The answer to all of these questions lies in the governing bodies and to some extent, the public, favouring tradition over change.
As the writer of this article and being British myself I can personally vouch for this obsession in our country. I’ve seen it many times over across many different disciplines.
When I competed in athletics at national level as a junior athlete, there were many sprint coaches (who I will not name out of respect) who still clung to the “Traditional British Sprinting Method” (as they put it).
At the time, there were far more effective and scientifically proven techniques that were currently being used to devastating effect in the USA and Jamaica, but many of these coaches were so set in their ways, they weren’t prepared to open their minds to a better alternative.
Why do the British love their traditions so much?
Sometimes, I think it’s because they are proud of their heritage. With others I think it’s a bit of ignorance, as in the case with the coaches I previously mentioned.
In the case of tennis, however, (and please don’t take down our website Wimbledon!) I think it can be that people are fearful of change.
To be honest, it’s partly understandable!
“What if the fans don’t like the new changes and stop buying tickets?”
“What if the players complain?”
“What if the technology stops working and matches are held up?”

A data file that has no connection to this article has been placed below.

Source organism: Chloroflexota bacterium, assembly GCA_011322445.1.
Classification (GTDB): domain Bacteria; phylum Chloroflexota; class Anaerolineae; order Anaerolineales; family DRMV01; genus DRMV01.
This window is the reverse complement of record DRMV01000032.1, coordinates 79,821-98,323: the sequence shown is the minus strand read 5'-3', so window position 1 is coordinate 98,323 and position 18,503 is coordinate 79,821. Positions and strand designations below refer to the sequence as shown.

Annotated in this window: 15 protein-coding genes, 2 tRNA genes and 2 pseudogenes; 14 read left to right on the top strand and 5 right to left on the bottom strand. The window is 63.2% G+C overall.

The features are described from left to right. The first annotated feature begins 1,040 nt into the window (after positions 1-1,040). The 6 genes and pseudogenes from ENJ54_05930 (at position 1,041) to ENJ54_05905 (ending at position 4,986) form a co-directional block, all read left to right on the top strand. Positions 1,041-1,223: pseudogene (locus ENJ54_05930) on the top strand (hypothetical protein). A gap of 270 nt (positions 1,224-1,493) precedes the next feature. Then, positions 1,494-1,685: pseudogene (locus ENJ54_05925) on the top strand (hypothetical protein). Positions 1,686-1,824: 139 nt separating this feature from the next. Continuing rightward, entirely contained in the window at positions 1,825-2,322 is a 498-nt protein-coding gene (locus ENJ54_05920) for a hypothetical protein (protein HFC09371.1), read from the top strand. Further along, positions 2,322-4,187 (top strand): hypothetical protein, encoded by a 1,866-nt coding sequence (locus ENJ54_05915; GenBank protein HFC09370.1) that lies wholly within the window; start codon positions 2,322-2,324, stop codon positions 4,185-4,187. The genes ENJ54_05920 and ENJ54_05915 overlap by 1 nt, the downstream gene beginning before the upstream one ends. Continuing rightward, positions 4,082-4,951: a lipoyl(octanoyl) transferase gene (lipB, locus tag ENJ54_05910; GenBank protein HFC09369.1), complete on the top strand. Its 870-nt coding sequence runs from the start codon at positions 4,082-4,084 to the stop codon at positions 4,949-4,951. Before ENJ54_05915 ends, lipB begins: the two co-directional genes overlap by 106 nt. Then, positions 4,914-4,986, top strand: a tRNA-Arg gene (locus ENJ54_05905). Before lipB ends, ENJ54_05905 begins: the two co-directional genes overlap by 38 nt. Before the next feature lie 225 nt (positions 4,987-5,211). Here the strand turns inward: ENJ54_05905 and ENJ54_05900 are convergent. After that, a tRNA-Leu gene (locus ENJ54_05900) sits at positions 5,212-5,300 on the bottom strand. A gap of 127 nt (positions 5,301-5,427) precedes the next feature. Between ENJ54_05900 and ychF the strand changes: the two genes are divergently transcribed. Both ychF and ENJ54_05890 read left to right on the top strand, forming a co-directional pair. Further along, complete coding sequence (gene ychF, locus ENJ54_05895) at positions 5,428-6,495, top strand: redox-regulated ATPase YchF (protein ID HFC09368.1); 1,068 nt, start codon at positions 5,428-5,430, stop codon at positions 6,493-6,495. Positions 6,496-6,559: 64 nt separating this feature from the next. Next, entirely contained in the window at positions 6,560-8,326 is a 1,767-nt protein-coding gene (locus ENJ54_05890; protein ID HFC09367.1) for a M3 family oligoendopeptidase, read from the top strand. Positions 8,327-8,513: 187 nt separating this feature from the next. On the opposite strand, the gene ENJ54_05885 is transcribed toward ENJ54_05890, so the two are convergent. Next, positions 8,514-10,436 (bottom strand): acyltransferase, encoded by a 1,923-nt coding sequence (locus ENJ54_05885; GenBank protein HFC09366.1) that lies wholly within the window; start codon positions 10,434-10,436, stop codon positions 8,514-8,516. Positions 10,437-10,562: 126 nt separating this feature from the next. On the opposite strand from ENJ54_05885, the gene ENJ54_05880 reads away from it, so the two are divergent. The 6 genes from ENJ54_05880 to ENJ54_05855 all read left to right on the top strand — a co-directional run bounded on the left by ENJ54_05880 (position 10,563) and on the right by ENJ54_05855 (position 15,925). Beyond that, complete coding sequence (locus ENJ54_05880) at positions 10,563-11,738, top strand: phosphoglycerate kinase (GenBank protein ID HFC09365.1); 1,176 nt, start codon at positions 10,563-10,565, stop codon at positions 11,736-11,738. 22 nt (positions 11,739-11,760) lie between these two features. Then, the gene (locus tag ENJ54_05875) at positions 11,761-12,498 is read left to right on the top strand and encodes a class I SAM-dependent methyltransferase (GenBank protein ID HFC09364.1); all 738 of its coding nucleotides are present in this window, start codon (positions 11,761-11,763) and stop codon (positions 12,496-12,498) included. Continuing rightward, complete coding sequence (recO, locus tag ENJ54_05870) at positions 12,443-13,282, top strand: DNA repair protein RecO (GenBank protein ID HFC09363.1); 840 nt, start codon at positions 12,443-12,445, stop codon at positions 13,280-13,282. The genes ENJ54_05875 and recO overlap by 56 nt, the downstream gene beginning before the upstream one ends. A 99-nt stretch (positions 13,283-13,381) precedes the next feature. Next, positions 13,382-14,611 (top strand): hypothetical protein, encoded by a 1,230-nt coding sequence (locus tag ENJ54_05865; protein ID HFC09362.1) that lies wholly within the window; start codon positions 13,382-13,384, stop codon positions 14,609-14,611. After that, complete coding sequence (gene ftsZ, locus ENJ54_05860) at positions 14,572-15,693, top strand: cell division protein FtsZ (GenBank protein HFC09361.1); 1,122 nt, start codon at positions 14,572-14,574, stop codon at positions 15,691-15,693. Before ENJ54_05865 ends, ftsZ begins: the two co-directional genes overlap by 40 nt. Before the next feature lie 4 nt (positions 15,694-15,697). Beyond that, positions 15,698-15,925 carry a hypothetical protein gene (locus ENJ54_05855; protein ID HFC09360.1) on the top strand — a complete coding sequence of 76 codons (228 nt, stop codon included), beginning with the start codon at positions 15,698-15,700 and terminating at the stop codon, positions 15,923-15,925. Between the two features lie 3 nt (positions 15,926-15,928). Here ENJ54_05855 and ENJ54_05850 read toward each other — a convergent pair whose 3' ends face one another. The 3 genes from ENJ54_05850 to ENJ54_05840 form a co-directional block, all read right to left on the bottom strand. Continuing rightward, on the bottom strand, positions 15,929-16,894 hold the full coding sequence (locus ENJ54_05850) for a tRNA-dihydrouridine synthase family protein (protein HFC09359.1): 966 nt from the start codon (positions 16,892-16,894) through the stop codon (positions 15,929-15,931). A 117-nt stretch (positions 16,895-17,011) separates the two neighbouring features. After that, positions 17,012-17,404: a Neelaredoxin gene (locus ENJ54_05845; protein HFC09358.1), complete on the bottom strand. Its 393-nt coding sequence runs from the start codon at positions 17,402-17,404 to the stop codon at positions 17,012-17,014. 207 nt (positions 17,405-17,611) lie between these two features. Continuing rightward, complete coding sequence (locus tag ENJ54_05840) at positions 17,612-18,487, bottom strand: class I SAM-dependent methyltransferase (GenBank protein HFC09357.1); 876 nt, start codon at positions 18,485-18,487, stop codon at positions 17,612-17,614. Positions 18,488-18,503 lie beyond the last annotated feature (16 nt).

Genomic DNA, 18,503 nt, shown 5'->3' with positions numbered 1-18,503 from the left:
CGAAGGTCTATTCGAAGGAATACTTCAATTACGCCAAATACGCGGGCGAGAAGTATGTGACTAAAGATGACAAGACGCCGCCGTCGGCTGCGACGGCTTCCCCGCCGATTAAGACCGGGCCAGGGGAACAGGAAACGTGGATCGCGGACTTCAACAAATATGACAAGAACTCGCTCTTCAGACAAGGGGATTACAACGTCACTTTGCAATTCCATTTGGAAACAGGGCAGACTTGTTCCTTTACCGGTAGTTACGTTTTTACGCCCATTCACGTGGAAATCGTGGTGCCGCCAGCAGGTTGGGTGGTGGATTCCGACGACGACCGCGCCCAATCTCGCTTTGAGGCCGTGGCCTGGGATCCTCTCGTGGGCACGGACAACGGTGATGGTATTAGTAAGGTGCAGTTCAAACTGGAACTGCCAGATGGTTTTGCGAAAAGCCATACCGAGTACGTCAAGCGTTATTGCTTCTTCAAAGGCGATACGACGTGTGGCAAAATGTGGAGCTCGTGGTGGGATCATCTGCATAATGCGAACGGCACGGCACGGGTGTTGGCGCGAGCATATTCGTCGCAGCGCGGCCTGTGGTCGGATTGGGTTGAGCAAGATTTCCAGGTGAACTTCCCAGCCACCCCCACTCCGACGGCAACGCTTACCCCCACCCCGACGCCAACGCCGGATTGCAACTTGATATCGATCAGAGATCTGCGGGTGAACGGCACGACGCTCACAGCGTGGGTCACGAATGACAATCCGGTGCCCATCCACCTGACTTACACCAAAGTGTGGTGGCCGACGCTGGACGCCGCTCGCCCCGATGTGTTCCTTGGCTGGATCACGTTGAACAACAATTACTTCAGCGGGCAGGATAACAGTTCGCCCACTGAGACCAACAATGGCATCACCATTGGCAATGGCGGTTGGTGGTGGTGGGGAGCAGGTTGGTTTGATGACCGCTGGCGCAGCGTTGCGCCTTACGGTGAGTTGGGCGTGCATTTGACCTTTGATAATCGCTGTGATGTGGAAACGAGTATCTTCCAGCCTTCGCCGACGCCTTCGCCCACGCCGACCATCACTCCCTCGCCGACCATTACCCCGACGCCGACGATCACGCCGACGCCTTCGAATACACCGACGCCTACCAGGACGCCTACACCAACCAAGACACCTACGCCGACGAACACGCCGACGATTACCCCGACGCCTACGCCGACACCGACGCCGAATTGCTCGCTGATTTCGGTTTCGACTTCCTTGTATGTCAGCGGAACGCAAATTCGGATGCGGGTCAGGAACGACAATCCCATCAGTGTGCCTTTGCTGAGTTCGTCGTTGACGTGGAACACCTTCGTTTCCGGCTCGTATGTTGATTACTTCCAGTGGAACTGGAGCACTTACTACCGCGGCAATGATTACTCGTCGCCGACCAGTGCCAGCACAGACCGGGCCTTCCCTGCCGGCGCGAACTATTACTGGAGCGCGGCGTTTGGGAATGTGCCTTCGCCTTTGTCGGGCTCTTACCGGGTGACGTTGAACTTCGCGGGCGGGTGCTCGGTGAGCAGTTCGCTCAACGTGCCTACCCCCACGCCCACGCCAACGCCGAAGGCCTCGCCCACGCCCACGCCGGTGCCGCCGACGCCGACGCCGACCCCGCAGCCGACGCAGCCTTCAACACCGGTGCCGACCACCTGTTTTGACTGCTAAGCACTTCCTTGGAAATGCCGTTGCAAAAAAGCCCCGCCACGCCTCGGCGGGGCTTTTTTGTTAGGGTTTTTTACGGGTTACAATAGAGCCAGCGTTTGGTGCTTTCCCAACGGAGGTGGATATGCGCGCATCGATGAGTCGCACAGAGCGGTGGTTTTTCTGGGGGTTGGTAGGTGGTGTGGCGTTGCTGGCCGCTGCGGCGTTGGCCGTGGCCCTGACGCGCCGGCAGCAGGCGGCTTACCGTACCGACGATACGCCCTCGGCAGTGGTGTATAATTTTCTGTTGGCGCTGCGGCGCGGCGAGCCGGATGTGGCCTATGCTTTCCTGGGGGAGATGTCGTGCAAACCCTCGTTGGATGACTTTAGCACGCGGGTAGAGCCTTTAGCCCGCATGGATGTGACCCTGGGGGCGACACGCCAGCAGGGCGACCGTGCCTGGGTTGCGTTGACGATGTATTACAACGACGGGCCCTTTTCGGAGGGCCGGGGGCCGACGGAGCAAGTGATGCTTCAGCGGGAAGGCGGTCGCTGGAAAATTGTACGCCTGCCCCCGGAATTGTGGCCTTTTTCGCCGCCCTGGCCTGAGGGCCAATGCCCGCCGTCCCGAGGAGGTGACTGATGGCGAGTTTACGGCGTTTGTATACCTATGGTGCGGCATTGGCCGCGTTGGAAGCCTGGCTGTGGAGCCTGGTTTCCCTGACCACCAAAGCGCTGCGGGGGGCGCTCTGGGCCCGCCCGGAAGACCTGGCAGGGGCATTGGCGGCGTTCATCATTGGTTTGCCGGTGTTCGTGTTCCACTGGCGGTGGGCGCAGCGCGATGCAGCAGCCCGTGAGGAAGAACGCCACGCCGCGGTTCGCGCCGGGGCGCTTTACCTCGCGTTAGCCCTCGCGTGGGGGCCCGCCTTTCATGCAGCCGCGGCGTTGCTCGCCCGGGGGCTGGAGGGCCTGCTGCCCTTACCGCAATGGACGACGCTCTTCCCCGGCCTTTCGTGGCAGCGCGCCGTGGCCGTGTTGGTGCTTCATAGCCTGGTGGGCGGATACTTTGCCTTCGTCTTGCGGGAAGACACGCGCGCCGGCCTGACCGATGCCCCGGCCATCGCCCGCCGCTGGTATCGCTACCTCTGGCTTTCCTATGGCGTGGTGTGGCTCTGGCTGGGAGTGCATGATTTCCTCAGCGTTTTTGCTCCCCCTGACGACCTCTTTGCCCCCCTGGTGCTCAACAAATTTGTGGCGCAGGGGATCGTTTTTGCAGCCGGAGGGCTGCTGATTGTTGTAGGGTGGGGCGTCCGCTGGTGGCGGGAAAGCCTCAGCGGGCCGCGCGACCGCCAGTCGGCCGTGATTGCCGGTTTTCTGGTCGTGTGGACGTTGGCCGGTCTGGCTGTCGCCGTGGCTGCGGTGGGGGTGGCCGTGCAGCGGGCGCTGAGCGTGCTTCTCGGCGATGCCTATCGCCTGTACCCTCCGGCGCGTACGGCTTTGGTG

All of these are questions I could clearly see being brought up in the Director’s Lounge and discussed with urgency!
Personally, I think the day will come when line judges disappear and technology starts to play a much bigger part than it already does.
We’re already moving that way – the Hawk Eye Challenge system bears testament to that and I do believe that this was a very good thing for tennis, as it ensures the fairest match possible, for both players.
It’s even entertaining!
The crowd love to cheer and clap as the camera slowly zooms in on that all-important decision. Stadiums literally erupt when the ball is called “In” on a big point! It makes for excellent television viewing too.
I’m confident that the ATP and WTA organisers would find a way to make any other implementations of technology equally entertaining.
Overall, this article might all be sounding a little “waffly” to some of you who just came here wanting a quick answer to “when was tennis first invented?”
However, I feel it’s also important to consider how little or how much the game has evolved over time in order to fully appreciate its origins and how and why they are integral to the game today.
You’ve made it to the end, though!
So, I hope you enjoyed our reflections on a very interesting topic in tennis. Now you know exactly when tennis was first invented, as you know it, and how it has been enhanced over time.
As you can see, the game of tennis was not invented in one instance. Instead it’s been re-invented constantly over hundreds or arguably thousands of years!